vi)  Given that the CPR 1998 applies to these claims, the regime of Part 36 CPR 1998 ('Offers to Settle') applies to them;

vii)  The full costs regime in Part 44 CPR 1998 also applies, including (in contrast to the position in family proceedings) the general rule that 'costs follow the event' in HRA 1998 claims (CPR, Part 44.2(2)(a): "(a) the general rule is that the unsuccessful party will be ordered to pay the costs of the successful party"; see also CZ v Kirklees MBC [2017] EWFC 11 at [61]));

viii)  Insofar as not clear from CZ v Kirklees, from H v Northamptonshire County Council & the Legal Aid Agency, the publicly funded claimant in a HRA 1998 claim who is also publicly funded in associated (or 'connected': section 25 Legal Aid Sentencing and Punishment of Offenders Act 2012 (LASPO 2012)) proceedings, is vulnerable to a claim for recoupment of the costs of both sets of proceedings by way of statutory charge from any award of HRA 1998 damages;

ix)  In HRA 1998 proceedings, the Legal Aid Agency may issue a publicly funded certificate for a claimant to pursue declarations only, and not damages, as it did in this case, for the father; if this is so, this may have implications for (a) entitlement to any public funded remuneration for the lawyers for the work done on seeking a damages award, (b) the extent to which the successful claimant can recover any costs referable to pursuit of the claim for damages from the Local Authority if they have not been authorised to expend costs in pursuit of the same, and/or (c) the ability of the LAA to recoup funds from the damages (applying the statutory charge) for work done in respect of which there was no public funding certificate;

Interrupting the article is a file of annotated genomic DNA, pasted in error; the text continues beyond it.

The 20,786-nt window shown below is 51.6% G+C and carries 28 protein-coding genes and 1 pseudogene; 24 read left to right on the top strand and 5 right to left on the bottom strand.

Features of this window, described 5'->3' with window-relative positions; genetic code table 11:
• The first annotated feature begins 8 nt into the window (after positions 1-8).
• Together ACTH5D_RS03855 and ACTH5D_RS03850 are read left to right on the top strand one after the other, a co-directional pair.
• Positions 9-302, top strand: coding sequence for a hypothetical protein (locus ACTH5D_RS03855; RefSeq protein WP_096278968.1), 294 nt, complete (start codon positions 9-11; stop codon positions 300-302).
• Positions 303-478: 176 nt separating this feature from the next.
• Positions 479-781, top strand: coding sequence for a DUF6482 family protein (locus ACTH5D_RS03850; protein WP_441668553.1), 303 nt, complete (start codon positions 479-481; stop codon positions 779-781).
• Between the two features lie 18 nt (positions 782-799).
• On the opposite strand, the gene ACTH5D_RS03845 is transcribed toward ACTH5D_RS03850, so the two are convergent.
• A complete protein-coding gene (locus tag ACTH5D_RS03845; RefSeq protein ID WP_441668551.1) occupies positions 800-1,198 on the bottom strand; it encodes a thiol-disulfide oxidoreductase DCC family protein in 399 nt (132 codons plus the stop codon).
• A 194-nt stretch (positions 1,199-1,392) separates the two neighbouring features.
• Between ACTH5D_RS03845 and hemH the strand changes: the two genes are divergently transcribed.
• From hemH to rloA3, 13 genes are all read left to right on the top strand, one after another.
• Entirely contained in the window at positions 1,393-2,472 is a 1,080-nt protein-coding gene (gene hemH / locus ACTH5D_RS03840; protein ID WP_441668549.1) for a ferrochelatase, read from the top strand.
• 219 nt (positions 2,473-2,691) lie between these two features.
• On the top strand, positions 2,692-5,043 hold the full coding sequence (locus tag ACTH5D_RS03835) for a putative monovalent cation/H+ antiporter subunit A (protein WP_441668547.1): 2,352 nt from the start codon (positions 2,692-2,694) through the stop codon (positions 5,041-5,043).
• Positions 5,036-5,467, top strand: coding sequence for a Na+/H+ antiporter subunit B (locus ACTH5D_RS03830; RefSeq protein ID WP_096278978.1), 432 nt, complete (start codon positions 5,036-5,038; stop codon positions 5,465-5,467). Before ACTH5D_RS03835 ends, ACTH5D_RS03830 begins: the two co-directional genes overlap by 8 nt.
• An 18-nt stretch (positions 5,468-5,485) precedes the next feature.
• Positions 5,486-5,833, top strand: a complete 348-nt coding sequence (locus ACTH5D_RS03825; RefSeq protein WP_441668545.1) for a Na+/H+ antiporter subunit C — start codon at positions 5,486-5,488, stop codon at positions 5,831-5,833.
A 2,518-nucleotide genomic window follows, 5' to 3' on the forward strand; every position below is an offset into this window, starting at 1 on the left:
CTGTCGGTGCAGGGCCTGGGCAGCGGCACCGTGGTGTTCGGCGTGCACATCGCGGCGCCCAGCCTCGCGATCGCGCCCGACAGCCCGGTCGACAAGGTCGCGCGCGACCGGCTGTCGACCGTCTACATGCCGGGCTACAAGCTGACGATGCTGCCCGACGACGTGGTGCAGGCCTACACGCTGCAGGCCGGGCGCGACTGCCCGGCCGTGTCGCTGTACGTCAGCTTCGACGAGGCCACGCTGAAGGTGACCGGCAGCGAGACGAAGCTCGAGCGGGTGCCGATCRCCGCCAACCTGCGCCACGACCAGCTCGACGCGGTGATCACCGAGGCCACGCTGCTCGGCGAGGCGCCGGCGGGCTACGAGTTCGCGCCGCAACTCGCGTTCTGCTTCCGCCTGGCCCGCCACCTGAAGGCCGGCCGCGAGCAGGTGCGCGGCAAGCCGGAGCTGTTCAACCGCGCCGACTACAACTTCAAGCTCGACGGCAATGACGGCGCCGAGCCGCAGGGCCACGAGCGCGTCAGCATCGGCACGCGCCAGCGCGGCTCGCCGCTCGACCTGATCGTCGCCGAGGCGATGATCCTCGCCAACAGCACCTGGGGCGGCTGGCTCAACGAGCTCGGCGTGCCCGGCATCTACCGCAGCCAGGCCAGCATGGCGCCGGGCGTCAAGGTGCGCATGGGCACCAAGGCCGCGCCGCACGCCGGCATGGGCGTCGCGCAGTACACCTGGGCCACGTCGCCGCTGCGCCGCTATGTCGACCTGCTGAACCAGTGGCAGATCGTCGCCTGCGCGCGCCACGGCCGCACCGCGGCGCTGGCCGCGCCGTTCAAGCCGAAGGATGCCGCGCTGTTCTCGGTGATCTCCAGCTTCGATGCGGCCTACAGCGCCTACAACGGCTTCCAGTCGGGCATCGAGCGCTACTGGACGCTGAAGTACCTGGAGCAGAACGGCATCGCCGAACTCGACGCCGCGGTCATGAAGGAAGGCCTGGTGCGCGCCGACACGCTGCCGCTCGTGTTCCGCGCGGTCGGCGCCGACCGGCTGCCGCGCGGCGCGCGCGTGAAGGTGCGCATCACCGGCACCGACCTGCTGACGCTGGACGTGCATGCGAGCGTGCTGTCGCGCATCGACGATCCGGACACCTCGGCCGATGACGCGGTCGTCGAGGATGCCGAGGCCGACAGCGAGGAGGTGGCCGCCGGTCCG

x)  This case illustrates once again that the cost of pursuing relief under the HRA 1998 can very swiftly dwarf, or indeed obliterate, the financial benefits sought.  Many such cases are surely suitable for non-court dispute resolution (NCDR), and I enthusiastically recommend that parties divert away from the court to mediate their claims; I am led to understand that many Court of Protection disputes with similar characteristics are resolved away from the court room.  This is a case which could/should have been self-referred for NCDR. Parties in cases of this kind would do well to remind themselves of the comments of the Court of Appeal in Anufrijeva v LB Southwark & others [2003] EWCA Civ 1406 [2004] 1 FLR 8 at paras 79-80:

"… we were concerned that, even if the proceedings were conducted as economically as possible, the cost of the proceedings would be totally out of proportion to the damages likely to be awarded. This has proved to be the position… The costs at first instance of each party were totally disproportionate to the amount involved. When the total costs of both sides are looked at including the appeal, the figures are truly horrendous, and the situation is made even more worrying by the fact that all the parties are funded out of public funds.

[80]   The reality is that a claim for damages under the HRA in respect of maladministration, whether brought as a free-standing claim or ancillary to a claim for other substantive relief, if pursued in court by adversarial proceedings, is likely to cost substantially more to try than the amount of any damages that are likely to be awarded. Furthermore, as we have made plain, there will often be no certainty that an entitlement to damages will be established at all."

It follows from these cases, and practitioners need to be aware, that commencing a civil application "in writing" as per rule 29.5 FPR 2010 is not enough.  Separate civil proceedings should be issued.